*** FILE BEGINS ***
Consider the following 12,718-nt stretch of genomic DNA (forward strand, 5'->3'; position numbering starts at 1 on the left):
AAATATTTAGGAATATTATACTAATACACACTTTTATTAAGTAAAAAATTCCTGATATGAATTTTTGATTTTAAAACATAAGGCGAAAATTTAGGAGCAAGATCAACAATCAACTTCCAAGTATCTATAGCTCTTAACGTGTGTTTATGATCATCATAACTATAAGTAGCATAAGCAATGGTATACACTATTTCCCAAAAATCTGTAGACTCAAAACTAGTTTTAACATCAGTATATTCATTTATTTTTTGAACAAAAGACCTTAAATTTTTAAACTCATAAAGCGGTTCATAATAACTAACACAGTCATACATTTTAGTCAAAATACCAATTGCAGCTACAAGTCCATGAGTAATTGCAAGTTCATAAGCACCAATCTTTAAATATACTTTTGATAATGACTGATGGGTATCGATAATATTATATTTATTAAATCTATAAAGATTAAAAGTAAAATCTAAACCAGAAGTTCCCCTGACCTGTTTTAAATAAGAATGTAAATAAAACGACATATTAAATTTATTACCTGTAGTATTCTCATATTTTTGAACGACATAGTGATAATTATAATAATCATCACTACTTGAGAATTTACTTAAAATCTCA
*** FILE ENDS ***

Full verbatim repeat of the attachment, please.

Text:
Consider the following 12,718-nt stretch of genomic DNA (forward strand, 5'->3'; position numbering starts at 1 on the left):
AAATATTTAGGAATATTATACTAATACACACTTTTATTAAGTAAAAAATTCCTGATATGAATTTTTGATTTTAAAACATAAGGCGAAAATTTAGGAGCAAGATCAACAATCAACTTCCAAGTATCTATAGCTCTTAACGTGTGTTTATGATCATCATAACTATAAGTAGCATAAGCAATGGTATACACTATTTCCCAAAAATCTGTAGACTCAAAACTAGTTTTAACATCAGTATATTCATTTATTTTTTGAACAAAAGACCTTAAATTTTTAAACTCATAAAGCGGTTCATAATAACTAACACAGTCATACATTTTAGTCAAAATACCAATTGCAGCTACAAGTCCATGAGTAATTGCAAGTTCATAAGCACCAATCTTTAAATATACTTTTGATAATGACTGATGGGTATCGATAATATTATATTTATTAAATCTATAAAGATTAAAAGTAAAATCTAAACCAGAAGTTCCCCTGACCTGTTTTAAATAAGAATGTAAATAAAACGACATATTAAATTTATTACCTGTAGTATTCTCATATTTTTGAACGACATAGTGATAATTATAATAATCATCACTACTTGAGAATTTACTTAAAATCTCA